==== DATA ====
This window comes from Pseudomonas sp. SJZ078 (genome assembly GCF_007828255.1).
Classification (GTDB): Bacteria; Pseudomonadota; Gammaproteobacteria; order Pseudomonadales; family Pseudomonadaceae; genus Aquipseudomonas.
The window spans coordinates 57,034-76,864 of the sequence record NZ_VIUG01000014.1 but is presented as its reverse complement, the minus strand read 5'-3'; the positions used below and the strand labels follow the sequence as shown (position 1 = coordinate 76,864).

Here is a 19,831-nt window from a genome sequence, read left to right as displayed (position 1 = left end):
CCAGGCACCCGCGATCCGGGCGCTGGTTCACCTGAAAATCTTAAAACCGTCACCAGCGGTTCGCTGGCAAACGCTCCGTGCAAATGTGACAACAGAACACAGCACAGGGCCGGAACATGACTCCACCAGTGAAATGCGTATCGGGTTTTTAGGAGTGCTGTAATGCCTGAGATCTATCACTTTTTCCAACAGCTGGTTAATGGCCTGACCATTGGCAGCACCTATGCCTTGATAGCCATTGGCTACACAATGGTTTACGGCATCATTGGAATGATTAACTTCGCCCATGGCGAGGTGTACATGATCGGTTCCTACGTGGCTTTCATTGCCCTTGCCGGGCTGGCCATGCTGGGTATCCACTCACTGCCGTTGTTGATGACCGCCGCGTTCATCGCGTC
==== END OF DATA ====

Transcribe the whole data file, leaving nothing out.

This window comes from Pseudomonas sp. SJZ078 (genome assembly GCF_007828255.1).
Classification (GTDB): Bacteria; Pseudomonadota; Gammaproteobacteria; order Pseudomonadales; family Pseudomonadaceae; genus Aquipseudomonas.
The window spans coordinates 57,034-76,864 of the sequence record NZ_VIUG01000014.1 but is presented as its reverse complement, the minus strand read 5'-3'; the positions used below and the strand labels follow the sequence as shown (position 1 = coordinate 76,864).

Here is a 19,831-nt window from a genome sequence, read left to right as displayed (position 1 = left end):
CCAGGCACCCGCGATCCGGGCGCTGGTTCACCTGAAAATCTTAAAACCGTCACCAGCGGTTCGCTGGCAAACGCTCCGTGCAAATGTGACAACAGAACACAGCACAGGGCCGGAACATGACTCCACCAGTGAAATGCGTATCGGGTTTTTAGGAGTGCTGTAATGCCTGAGATCTATCACTTTTTCCAACAGCTGGTTAATGGCCTGACCATTGGCAGCACCTATGCCTTGATAGCCATTGGCTACACAATGGTTTACGGCATCATTGGAATGATTAACTTCGCCCATGGCGAGGTGTACATGATCGGTTCCTACGTGGCTTTCATTGCCCTTGCCGGGCTGGCCATGCTGGGTATCCACTCACTGCCGTTGTTGATGACCGCCGCGTTCATCGCGTC